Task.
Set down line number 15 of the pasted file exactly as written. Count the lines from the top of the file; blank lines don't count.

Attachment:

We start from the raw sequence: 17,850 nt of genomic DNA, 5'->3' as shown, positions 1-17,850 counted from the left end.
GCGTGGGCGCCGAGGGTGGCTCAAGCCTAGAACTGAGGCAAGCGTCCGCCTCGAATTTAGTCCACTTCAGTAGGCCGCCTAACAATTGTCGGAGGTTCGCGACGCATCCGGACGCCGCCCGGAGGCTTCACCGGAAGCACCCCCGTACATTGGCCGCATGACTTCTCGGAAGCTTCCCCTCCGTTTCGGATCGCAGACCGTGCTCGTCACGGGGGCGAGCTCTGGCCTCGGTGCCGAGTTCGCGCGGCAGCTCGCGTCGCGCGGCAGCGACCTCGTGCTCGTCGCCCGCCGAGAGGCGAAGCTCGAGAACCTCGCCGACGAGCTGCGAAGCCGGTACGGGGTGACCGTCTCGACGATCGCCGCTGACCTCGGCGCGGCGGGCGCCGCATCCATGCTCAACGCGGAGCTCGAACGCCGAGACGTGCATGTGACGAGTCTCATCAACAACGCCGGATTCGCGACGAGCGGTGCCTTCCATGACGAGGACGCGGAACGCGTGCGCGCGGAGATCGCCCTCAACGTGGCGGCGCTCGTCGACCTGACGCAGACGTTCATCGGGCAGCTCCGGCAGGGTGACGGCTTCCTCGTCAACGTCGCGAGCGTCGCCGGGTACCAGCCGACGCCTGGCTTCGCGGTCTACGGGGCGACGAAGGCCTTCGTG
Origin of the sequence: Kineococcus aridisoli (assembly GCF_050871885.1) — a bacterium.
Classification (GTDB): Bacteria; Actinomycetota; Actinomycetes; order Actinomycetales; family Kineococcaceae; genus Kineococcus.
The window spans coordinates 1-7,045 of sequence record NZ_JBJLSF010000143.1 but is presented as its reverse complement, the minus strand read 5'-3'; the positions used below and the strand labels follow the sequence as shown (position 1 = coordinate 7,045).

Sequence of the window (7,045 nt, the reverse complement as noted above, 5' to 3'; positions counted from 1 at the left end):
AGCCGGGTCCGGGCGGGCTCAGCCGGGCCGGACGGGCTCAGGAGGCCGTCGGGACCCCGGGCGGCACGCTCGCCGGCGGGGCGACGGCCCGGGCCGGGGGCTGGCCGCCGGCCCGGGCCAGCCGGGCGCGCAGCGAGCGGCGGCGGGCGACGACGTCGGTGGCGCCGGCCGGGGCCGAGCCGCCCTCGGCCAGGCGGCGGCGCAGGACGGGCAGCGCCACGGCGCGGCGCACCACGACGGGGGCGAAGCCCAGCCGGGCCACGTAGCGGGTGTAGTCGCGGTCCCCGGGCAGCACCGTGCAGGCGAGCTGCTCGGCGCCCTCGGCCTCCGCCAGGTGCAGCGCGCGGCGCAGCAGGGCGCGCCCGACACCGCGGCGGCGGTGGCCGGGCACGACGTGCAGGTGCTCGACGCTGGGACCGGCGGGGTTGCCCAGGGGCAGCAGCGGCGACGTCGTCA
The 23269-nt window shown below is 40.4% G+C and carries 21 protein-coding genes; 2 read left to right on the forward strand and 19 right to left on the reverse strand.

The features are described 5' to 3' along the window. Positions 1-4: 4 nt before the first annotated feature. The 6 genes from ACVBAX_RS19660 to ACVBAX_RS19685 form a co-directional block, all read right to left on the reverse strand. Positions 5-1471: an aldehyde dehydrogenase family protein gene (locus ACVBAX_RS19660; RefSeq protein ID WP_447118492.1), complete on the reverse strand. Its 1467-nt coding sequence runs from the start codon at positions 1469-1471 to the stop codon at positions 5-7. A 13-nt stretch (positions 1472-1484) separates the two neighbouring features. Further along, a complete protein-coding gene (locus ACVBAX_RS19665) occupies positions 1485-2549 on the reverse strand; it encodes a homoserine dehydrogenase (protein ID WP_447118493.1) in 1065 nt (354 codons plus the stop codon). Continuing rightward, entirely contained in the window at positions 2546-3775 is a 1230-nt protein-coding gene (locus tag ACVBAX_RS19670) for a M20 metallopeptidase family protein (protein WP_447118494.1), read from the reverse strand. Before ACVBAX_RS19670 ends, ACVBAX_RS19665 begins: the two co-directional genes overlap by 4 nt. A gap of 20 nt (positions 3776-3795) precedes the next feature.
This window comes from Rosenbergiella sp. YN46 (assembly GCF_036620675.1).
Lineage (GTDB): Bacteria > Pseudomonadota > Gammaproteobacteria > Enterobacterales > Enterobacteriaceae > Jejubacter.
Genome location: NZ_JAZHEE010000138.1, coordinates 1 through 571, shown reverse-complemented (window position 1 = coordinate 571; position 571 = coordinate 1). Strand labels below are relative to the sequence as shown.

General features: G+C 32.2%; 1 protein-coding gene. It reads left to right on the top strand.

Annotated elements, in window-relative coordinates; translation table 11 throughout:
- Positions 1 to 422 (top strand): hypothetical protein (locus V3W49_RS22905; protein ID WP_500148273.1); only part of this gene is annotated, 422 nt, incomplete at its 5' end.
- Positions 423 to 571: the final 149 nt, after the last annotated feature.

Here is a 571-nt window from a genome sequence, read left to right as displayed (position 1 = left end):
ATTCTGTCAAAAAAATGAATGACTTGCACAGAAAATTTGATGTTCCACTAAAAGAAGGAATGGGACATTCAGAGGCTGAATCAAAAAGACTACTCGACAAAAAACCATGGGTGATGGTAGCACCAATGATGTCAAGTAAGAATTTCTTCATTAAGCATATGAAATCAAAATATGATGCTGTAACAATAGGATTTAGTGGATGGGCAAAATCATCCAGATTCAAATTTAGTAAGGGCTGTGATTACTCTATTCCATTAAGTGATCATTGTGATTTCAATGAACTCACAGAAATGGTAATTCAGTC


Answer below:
- Positions 1 to 422 (top strand): hypothetical protein (locus V3W49_RS22905; protein ID WP_500148273.1); only part of this gene is annotated, 422 nt, incomplete at its 5' end.